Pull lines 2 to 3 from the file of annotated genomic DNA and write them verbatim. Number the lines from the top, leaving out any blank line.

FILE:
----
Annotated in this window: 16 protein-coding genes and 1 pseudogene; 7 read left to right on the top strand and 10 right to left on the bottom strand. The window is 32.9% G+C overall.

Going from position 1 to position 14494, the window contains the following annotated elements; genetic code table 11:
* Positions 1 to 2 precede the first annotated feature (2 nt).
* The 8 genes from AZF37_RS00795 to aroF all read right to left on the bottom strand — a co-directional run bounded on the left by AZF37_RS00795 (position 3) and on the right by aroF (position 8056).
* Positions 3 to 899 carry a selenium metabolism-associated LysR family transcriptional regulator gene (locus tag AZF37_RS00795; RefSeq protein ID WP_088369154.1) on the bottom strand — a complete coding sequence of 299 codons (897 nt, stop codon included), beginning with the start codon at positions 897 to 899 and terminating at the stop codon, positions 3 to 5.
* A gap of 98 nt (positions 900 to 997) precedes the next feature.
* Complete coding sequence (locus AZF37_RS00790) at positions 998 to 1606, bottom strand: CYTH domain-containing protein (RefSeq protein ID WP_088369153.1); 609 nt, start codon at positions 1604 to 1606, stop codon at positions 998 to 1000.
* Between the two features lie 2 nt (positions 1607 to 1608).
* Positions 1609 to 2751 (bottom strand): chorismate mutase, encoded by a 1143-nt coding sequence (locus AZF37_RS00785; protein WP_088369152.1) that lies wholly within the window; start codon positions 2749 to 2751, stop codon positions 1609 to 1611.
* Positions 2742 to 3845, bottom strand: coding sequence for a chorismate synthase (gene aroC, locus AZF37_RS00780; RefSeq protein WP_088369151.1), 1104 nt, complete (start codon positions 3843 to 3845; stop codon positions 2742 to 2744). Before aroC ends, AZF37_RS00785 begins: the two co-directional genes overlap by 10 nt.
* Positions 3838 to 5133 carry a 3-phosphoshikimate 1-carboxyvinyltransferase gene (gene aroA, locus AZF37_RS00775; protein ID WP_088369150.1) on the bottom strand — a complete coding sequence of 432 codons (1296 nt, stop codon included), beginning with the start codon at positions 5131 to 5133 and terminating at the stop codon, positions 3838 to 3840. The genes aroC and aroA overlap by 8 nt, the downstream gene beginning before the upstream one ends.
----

Going from position 1 to position 14494, the window contains the following annotated elements; genetic code table 11:
* Positions 1 to 2 precede the first annotated feature (2 nt).